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Different forms of linear equations

  1. Apr 15, 2006 #1
    A while back in maths we were introduced to the linear equation in two forms:

    [tex]a x + b y = c[/tex] (1)

    [tex]y = m x + c[/tex] (2)

    Now I can use both forms of these, but I was told that:

    [tex] y = m x + c \Leftrightarrow a x + b y = c [/tex]

    where [tex]m = \frac{a}{b} [/tex]

    Thiis can't be right can it? As:

    [tex]a x + b y = c [/tex]

    [tex] b y = c - a x [/tex]

    [tex] y = \frac{c}{b} - \frac{a x }{b}[/tex]
     
    Last edited: Apr 15, 2006
  2. jcsd
  3. Apr 15, 2006 #2

    Astronuc

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    Staff: Mentor

    Obviously the c's in equations 1 and 2 are not the same. They cannot be as you have demonstrated.

    Using [tex] y = \frac{c}{b} - \frac{a x }{b}[/tex]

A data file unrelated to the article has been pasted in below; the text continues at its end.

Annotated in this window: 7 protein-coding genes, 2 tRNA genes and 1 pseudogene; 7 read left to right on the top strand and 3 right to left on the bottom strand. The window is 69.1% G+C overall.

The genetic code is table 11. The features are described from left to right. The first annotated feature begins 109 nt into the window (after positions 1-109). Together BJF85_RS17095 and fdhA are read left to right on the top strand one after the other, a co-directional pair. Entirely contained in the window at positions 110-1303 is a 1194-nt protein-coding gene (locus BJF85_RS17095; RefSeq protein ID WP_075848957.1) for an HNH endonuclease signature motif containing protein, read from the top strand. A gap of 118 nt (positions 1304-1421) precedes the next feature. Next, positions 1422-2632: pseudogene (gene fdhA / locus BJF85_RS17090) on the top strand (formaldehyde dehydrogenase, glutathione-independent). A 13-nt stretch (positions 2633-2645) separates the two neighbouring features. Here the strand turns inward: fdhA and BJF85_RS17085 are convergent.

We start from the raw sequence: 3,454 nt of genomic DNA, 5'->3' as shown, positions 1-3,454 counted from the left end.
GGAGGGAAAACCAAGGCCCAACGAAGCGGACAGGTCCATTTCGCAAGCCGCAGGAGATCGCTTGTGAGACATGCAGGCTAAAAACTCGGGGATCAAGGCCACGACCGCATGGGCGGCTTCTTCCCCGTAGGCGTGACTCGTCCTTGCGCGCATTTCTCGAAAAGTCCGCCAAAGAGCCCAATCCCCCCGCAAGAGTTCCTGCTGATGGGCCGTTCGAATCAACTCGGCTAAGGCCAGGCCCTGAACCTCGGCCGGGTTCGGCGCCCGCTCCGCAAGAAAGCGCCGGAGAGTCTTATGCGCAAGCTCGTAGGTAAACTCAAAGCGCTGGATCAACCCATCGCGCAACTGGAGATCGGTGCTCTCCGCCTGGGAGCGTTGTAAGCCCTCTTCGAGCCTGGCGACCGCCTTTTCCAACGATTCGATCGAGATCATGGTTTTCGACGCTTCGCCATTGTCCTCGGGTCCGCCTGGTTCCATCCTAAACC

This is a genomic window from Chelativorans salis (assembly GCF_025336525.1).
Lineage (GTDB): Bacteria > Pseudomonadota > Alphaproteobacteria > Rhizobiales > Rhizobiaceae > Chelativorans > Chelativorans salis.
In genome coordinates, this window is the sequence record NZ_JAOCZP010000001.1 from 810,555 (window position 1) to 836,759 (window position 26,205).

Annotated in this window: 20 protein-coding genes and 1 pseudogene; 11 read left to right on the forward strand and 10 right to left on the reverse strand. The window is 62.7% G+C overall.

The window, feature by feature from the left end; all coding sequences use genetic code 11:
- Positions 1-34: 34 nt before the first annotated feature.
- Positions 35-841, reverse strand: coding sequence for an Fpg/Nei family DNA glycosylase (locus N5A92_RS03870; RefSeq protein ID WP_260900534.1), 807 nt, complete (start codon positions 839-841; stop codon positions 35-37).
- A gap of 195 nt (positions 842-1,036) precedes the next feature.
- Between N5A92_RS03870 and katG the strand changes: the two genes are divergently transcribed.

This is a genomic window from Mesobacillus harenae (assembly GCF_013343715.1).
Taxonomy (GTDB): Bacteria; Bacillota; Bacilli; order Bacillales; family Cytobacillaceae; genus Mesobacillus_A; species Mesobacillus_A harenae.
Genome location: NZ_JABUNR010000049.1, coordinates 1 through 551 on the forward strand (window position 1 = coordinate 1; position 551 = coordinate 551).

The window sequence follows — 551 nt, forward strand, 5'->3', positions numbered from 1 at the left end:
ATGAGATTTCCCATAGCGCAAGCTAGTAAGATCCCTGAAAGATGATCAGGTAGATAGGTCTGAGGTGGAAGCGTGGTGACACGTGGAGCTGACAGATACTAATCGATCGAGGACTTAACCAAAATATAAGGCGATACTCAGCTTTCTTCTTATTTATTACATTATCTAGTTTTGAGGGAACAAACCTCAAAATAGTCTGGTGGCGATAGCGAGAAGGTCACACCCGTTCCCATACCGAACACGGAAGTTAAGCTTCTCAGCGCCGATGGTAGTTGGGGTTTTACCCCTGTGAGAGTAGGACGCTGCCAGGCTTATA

and [tex]y = m x + d[/tex],

    then m = [tex]-\frac{a}{b}[/tex] and

    d = [tex]\frac{c}{b}[/tex]
     
  4. Apr 15, 2006 #3
    Thanks. My teacher was saying the two forms are the same (ie: at least "c" in both equations are the same). I couldn't prove it, and nor could she, and we both forgot about it.
     
  5. Apr 15, 2006 #4

    Astronuc

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    Staff: Mentor

    Both equations represent a line, but the coefficients must be numerically different.

    Basically, one is dividing all terms in (1) by the coefficient (b) of y, and to be equal, the m = - (a/b) and c in equation 2 must be c/a, so the c's must be different.
     
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